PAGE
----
Think primitive. No running water. No plumbing. Think outhouse with a very (VERY) cold seat. And melting snow on the wood stove to wash dishes. Our mattress on the floor in the living room. Windows frozen with condensation. We carried all of our stuff in from the street with our Christmas snowshoes! A simple dinner in front of the wood stove and I was ready for bed. Too many late nights and I was ready for bed … probably long before I actually climbed in. Despite the “camping” and the cold, I wasn’t ready to leave when we heard that there was a Nor’ Easter coming in! I can’t wait until we are there for all the winter storms!

Next to Marblehead and a visit with my youngest brother and his family. We’ve loved getting to know their friends and love any chance to visit this charming town full of friends and family. So much so that I forgot to take any photos of the visit!

New Year’s Eve day we headed to Connecticut … a trip down memory lane for me at Shady Glen in Manchester and then a visit to the cemetery to check on the headstone for my parents. Then on to Westport to my college roommate’s new apartment … had to check on my “roomie” since we were so close!

What a wonderful trip! I am so grateful that my N loves my family as much as I do and that he’s willing to drive all the way to Maine and back so I can knit!

Gone knitting … Happy New Year!

Family Values – Valuing Family

Most of the Family in Marblehead 2009

I know I’ve said this before … but I love my family!

N. and I have spent the last few days and nights visiting my youngest brother and his family in Marblehead, Massachusetts. If you have never visited Marblehead, it’s well worth a visit and I love being there all the time but the fall is a great time. Our visit was precipitated by my Aunt and Uncle from Lake Tahoe, NV who were in town for a couple of days on their annual New England “jaunt” and we decided to join the fun – and it was fun!

Happy Bee-day Aunt Judy!

We ate lobster (fresh-caught from my brother’s boat) and birthday cake – in  honor of said aunt – did a lot of laughing, a lot of walking around town, and experienced a first – a school district RAIN delay on Monday morning. I woke up at 5 a.m. because of an odd flashing of light which I had attributed to my cell phone but it was lightning … and then turned into a frog-strangling rain with thunder and lightning. Roads were flooded and school was delayed for 2 hours! Although my youngest nephew wanted to remember another such delay (much to his parents’ chagrin), I don’t think there has ever been such an event. We even watched (from a waterside restaurant) a sailboat being hoisted out of the harbor for the winter.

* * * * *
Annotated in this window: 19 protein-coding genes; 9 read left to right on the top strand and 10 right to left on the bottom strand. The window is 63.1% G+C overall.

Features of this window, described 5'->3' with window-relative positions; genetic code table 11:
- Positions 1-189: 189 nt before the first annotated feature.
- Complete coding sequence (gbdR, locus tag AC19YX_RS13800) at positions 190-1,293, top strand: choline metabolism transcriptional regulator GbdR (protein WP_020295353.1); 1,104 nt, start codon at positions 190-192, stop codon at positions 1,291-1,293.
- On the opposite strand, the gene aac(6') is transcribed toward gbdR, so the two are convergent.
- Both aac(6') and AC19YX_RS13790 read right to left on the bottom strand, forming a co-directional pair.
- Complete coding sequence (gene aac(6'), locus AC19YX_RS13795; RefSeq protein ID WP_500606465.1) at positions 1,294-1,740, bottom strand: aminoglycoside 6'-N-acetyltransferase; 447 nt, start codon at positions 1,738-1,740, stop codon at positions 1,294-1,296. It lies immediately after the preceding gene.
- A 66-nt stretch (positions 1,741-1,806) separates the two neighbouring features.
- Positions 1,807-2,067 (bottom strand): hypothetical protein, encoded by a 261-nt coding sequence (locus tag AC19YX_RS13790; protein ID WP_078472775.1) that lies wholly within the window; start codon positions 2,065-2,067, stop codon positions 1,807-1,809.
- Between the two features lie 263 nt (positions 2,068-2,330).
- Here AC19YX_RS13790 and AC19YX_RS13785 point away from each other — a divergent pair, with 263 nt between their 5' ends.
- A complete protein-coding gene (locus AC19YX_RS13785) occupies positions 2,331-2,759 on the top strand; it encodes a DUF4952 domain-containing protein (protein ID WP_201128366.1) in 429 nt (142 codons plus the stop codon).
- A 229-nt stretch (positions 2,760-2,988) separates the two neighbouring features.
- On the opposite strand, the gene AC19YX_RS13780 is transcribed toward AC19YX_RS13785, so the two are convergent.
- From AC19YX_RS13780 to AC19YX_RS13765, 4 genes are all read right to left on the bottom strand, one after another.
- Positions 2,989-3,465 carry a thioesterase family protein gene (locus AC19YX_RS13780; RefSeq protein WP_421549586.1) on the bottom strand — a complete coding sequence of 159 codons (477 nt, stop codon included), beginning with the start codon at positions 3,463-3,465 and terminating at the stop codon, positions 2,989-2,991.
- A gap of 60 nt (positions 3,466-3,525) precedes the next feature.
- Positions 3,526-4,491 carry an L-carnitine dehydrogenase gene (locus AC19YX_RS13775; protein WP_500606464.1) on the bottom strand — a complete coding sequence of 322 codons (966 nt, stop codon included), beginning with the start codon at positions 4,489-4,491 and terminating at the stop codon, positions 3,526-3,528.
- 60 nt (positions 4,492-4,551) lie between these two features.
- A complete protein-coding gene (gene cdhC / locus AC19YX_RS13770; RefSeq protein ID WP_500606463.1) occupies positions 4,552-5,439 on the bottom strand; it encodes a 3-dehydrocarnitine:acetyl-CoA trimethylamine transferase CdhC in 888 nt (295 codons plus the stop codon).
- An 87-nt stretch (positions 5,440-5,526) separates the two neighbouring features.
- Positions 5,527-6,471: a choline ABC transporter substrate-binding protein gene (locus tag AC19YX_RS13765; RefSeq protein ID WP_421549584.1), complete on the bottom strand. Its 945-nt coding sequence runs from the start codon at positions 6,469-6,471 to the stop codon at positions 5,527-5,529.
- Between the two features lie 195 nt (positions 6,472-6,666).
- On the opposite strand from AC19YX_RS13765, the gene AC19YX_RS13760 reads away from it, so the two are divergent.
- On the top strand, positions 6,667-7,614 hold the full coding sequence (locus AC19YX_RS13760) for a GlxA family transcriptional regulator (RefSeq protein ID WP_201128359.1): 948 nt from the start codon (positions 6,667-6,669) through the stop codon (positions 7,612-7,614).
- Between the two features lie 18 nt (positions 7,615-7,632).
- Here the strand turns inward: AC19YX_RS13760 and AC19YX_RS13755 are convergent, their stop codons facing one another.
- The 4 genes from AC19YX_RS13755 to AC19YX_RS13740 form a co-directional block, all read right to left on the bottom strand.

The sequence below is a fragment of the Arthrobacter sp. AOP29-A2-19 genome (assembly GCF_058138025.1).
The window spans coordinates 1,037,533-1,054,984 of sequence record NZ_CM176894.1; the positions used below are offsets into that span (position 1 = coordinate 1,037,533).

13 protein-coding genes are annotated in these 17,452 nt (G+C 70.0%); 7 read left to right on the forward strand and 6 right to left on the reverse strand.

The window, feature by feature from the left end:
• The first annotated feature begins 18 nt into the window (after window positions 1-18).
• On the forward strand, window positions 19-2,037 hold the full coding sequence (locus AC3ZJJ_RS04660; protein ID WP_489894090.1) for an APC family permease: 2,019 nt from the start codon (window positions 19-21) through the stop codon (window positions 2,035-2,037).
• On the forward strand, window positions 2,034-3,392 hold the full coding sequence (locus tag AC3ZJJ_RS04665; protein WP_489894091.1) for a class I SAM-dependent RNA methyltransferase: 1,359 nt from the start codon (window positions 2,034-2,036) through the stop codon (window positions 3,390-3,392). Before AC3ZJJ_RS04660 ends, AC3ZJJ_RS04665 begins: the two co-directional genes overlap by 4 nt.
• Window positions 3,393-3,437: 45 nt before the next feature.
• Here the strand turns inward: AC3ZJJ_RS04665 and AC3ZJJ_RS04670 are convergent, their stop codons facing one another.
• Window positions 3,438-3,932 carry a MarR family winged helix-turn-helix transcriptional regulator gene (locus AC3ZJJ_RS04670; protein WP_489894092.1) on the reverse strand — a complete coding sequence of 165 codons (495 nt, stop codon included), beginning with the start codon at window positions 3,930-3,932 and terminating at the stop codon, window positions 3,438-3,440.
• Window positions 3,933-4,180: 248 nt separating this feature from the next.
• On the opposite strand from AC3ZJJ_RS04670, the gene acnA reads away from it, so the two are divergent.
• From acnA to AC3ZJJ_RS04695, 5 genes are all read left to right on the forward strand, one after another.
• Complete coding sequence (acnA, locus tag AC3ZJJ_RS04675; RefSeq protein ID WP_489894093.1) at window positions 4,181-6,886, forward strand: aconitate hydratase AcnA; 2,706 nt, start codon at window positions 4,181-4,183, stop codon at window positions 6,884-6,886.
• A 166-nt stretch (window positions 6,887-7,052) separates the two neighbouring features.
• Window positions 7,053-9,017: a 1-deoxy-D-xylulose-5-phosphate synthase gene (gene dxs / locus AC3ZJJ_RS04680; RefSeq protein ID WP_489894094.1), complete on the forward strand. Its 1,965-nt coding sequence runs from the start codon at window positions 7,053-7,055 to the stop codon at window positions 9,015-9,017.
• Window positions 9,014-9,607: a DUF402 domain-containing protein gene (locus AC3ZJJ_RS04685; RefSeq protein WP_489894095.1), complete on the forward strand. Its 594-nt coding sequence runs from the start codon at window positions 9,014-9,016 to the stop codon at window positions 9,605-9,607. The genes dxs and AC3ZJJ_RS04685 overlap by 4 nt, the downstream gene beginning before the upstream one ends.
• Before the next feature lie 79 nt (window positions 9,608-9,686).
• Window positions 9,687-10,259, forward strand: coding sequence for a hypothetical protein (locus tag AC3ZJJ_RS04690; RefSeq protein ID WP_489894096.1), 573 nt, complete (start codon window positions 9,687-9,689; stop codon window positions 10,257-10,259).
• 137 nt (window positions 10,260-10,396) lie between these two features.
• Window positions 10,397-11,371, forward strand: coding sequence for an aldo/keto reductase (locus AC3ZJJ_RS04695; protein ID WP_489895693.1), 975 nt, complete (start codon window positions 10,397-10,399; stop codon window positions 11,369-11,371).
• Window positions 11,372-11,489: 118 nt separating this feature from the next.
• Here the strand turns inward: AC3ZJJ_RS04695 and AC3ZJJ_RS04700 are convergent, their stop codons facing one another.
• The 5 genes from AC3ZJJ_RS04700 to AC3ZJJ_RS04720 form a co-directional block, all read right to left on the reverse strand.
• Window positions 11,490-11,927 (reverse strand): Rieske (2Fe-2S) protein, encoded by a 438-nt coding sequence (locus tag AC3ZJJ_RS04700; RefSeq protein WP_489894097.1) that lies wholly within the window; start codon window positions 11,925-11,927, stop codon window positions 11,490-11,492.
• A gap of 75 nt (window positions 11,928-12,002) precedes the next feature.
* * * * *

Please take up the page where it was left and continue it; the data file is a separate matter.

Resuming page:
Sailboat being lifted out of Marblehead Harbor

In Salem, MA there is the most wonderful museum called the Peabody Essex which we’ve visited on numerous occasions but a cold, formerly rainy Tuesday was good enough reason for another visit. I think I like this museum because it has something for everyone – and who would ever believe that Salem would be home to such a magnificent place. We visited only a couple of the galleries but I liked the Man Ray/ Lee Miller exhibit

My nephew, who was gifted by his mother with a “learning with Auntie Linda” day, said that all the eyes gave him the creeps. I appreciated being able to see and learn about a love story (though not necessarily a healthy or happy one) and the art that was created from it. I’d heard of Man Ray in a French History class that I took which included all sorts of wonderful media references to the period – what a great class and teacher that was!

Nephew at the end of the line ("Red Line" in Salem is the Heritage Trail)

We spent a lot of time in the interactive and child-friendly Ripple Effect exhibit which, considering the weather at the start of the day, seemed timely and appropriate. The kids were particularly at home in this exhibit and I hope they learned a couple of things. They also enjoyed an tiny area in the maritime history/nautical history section nearby where there was a display of ship’s journals … we tried to read the old script handwriting and then tried to interpret what the authors were talking about. It was great – and I could share with them that their grandfather, my father, also journaled about his experience on the seas in WWII. (One day I will scan and post his journals on my family history blog chronicling the Rockwell and Dow genealogy.)

It was a great few days and I always love being with my family!

(Don’t forget to plan your trip to Salem and Marblehead!)

Gone (to do the laundry and then) knitting!